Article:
Here is one on images:

A Protestant blames Catholics for showing honour to images; yet he does it himself. And first, he sees no difficulty in a mode of treating them, quite as repugnant to his own ideas of what is rational, as the practice he abominates; and that is, the offering insult and mockery to them. Where is the good sense of showing dishonour, if it be stupid and brutish to show honour? Approbation and criticism, praise and blame go together. I do not mean, of course, that you dishonour what you honour; but that the two ideas of honour and dishonour so go together, that where you can apply—(rightly or wrongly, but still)—where it is possible to apply the one, it is possible to apply the other. Tell me, then, what is meant by burning Bishops, or Cardinals, or Popes in effigy? has it no meaning? is it not plainly intended for an insult? Would any one who was burned in effigy feel it no insult? Well, then, how is it not absurd to feel pain at being dishonoured in effigy, yet absurd to feel pleasure at being honoured in effigy? How is it childish to honour an image, if it is not childish to dishonour it? This only can a Protestant say in defence of the act which he allows and practises, that he is used to it, whereas to the other he is not used. Honour is a new idea, it comes strange to him; and, wonderful to say, he does not see that he has admitted it in principle already, in admitting dishonour, and after preaching against the Catholic who crowns an image of the Madonna, he complacently goes his way, and sets light to a straw effigy of Guy Fawkes.

But this is not all; Protestants actually set up images to represent their heroes, and they show them honour without any misgiving. The very flower and cream of Protestantism used to glory in the statue of King William on College Green, Dublin; and, though I cannot make any reference in print, I recollect well what a shriek they raised some years ago, when the figure was unhorsed. Some profane person one night applied gunpowder, and blew the king right out of his saddle; and he was found by those who took interest in him, like Dagon, on the ground. You might have thought the poor senseless block had life, to see the way people took on about it, and how they spoke of his face, and his arms, and his legs; yet those same Protestants, I say, would at the same time be horrified, had I used "he" and "him" of a crucifix, and would call me one of the monsters described in the Apocalypse, did I but honour my living Lord as they their dead king.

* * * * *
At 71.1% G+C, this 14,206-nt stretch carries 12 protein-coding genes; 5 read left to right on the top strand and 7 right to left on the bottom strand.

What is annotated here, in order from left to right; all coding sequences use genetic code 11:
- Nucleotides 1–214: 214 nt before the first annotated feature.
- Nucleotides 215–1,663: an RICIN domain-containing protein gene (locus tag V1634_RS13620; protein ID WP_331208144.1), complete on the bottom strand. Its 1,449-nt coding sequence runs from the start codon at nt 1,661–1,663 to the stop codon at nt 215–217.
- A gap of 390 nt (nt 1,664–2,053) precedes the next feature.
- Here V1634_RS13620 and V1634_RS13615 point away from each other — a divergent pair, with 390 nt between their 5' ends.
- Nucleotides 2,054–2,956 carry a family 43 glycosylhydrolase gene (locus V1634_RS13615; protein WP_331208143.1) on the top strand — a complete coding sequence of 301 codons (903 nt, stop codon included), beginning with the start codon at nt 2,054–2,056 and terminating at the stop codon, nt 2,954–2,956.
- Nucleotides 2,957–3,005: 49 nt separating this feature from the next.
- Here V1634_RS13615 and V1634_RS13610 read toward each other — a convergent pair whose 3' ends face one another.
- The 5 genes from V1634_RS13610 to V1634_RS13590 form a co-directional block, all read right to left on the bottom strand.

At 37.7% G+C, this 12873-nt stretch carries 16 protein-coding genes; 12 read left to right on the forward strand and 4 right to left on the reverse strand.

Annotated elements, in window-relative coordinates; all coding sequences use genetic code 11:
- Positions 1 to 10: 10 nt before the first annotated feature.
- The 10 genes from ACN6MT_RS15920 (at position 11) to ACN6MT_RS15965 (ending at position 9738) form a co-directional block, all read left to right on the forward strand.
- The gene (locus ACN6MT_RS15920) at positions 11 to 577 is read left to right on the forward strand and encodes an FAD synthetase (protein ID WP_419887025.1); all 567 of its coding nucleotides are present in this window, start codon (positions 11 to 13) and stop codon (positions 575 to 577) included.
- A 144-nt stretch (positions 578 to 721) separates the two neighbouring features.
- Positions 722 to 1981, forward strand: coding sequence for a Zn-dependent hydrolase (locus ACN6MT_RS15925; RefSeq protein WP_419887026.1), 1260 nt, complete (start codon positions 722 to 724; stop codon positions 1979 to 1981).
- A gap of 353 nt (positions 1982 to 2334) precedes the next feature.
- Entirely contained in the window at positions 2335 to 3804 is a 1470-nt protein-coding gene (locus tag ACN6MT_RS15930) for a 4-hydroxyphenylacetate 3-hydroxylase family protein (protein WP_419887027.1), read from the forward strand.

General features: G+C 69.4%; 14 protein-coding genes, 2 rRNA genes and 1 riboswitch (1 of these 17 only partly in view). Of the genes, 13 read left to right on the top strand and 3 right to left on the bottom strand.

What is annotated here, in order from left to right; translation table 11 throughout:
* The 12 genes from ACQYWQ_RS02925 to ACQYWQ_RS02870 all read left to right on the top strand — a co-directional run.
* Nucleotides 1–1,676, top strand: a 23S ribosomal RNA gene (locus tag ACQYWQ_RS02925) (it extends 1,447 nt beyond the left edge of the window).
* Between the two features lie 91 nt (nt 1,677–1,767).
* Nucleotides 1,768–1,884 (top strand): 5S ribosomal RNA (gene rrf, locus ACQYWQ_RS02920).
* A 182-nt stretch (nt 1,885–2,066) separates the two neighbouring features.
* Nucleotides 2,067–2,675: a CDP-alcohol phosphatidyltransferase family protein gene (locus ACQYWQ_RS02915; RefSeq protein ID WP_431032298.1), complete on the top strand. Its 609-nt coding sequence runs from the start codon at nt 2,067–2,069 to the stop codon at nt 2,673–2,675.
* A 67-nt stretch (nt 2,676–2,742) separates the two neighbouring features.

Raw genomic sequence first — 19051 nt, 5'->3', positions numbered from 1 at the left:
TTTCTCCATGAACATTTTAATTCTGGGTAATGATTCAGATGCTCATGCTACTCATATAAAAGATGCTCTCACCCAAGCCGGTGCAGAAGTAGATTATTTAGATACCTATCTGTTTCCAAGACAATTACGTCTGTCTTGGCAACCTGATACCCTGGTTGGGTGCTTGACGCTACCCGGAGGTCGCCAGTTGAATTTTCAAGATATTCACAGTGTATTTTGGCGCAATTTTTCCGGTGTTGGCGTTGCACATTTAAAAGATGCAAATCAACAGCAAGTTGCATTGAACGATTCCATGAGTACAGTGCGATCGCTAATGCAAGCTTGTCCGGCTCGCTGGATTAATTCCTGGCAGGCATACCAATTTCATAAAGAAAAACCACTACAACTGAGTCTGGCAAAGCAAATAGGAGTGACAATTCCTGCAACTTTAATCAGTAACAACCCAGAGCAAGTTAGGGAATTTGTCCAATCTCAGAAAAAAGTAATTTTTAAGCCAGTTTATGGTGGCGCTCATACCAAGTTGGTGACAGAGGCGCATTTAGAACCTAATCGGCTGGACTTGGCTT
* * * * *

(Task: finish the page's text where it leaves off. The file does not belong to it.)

My personal favorite section is this amazing send-up, in which the British government is treated the way a typical 'anti-Popery' speaker would have treated the Catholic Church.

The Feast of the First Martyrs of Rome
is today. There is information on them here.
It is also the feast of St. Vincent Yen, O.P., Martyr, and Blessed Philip Powell, O.S.B., Priest and Martyr.

Tuesday, June 29, 2004

I've got no money to send them...
but I'm praying for the nuns at Tyburn.

Link courtesy of The Inn at the End of the World.

The Solemnity of Sts. Peter and Paul, Apostles and Martyrs
is today. There is information on them here and here.

We ought to desire to do great things for the service of God, and not content ourselves with a moderate goodness, but wish, if it were possible, to surpass in sanctity and love even St. Peter and St. Paul.

St. Philip Neri

Thus the very presence of Jesus enkindled Peter's heart, and at once drew him unto Him; also at a former time, when he saw his Lord walking on the sea, his very first impulse was, as in the passage to which I have been referring, to leave the vessel and hasten to His side: "Lord, if it be Thou, bid me come to Thee upon the waters". And when he had been betrayed into his great sin, the very Eye of Jesus brought him to himself: "And the Lord turned and looked upon Peter; and Peter remembered the word of the Lord, and he went out and wept bitterly". Hence, on another occasion, when many of the disciples fell away, and "Jesus said to the twelve, Do you too wish to go away?" St. Peter answered, "Lord, to whom shall we go? Thou hast the words of eternal life; and we have believed and have known that Thou art Christ, the Son of God."